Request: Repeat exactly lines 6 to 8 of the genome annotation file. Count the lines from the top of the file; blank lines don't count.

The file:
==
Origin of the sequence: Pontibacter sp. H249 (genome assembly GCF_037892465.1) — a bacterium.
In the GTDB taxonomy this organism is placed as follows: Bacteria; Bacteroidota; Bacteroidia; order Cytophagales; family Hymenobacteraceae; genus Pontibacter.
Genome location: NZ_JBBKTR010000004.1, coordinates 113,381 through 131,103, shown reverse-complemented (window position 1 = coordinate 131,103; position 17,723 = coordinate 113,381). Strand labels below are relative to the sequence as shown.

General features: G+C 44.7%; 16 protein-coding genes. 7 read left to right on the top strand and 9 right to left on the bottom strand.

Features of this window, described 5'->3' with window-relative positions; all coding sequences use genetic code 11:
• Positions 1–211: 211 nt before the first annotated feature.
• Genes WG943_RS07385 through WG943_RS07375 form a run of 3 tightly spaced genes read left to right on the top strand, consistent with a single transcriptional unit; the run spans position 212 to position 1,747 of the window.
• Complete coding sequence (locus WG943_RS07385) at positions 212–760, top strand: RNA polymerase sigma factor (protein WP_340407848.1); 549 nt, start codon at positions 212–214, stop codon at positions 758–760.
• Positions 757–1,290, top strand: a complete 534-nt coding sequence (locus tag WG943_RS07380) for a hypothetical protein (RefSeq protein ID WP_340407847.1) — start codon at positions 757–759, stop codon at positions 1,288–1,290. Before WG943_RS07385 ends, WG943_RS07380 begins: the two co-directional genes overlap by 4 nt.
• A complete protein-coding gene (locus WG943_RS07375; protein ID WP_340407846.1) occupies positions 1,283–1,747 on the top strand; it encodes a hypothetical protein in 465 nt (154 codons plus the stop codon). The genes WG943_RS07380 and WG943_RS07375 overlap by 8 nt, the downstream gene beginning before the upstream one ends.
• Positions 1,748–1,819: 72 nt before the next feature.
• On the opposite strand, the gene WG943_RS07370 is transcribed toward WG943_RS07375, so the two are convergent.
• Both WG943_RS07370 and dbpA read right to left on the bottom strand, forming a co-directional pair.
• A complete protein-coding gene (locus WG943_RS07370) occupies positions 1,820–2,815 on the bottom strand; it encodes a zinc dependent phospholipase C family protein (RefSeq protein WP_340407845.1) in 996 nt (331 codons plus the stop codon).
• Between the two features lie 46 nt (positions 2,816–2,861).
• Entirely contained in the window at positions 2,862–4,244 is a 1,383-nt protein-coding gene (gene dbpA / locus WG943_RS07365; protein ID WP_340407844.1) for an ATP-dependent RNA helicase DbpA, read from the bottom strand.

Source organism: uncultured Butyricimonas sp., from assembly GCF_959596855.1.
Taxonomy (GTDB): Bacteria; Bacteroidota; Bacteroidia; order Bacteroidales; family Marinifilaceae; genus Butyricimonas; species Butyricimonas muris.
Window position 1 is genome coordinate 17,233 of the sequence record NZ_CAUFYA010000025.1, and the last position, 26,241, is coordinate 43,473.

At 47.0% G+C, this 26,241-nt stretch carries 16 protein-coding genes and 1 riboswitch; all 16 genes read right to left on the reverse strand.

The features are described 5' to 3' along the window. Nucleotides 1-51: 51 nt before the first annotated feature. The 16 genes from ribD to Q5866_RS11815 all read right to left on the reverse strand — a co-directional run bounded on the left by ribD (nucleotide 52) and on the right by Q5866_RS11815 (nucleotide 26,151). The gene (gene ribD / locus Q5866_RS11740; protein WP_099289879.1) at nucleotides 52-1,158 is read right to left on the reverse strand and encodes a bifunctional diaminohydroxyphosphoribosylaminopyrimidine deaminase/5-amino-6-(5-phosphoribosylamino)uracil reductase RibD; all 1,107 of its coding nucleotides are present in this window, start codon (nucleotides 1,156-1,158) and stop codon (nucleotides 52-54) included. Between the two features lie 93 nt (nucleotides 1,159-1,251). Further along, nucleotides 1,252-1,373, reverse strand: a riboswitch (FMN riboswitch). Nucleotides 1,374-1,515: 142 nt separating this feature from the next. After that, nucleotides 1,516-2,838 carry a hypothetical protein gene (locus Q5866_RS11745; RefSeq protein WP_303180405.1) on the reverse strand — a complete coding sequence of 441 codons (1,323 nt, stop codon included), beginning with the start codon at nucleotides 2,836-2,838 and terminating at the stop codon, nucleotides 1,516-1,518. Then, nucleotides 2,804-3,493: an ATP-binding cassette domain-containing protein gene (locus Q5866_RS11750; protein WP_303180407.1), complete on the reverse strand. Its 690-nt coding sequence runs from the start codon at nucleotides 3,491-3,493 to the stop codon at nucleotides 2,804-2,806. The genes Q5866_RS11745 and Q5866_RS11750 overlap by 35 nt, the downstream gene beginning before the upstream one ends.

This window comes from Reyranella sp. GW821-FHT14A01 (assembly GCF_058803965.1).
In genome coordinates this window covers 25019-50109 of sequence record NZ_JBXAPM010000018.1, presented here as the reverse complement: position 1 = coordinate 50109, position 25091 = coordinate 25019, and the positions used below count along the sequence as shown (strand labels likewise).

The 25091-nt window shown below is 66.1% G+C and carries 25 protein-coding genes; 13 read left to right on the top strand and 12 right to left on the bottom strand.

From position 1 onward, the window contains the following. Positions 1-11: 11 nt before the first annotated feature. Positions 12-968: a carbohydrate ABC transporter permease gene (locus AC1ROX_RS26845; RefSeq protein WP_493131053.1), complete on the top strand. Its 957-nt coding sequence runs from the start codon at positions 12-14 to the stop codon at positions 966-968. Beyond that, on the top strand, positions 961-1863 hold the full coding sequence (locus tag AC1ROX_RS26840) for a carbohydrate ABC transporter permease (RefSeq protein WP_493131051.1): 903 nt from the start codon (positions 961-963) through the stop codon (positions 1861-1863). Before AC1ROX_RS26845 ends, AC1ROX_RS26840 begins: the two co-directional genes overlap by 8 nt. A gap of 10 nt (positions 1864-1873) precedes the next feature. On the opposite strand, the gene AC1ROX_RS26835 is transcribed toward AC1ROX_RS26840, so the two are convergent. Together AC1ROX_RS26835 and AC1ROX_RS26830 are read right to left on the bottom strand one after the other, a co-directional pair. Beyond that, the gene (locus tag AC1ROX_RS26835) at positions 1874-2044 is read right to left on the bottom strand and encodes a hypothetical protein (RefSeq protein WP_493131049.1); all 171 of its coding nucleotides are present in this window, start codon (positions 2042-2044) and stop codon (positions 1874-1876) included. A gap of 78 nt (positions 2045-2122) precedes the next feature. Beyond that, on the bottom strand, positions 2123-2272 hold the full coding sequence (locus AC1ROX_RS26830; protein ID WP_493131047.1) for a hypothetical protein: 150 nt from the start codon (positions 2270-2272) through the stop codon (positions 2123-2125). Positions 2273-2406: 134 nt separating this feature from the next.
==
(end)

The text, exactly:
• Positions 1–211: 211 nt before the first annotated feature.
• Genes WG943_RS07385 through WG943_RS07375 form a run of 3 tightly spaced genes read left to right on the top strand, consistent with a single transcriptional unit; the run spans position 212 to position 1,747 of the window.
• Complete coding sequence (locus WG943_RS07385) at positions 212–760, top strand: RNA polymerase sigma factor (protein WP_340407848.1); 549 nt, start codon at positions 212–214, stop codon at positions 758–760.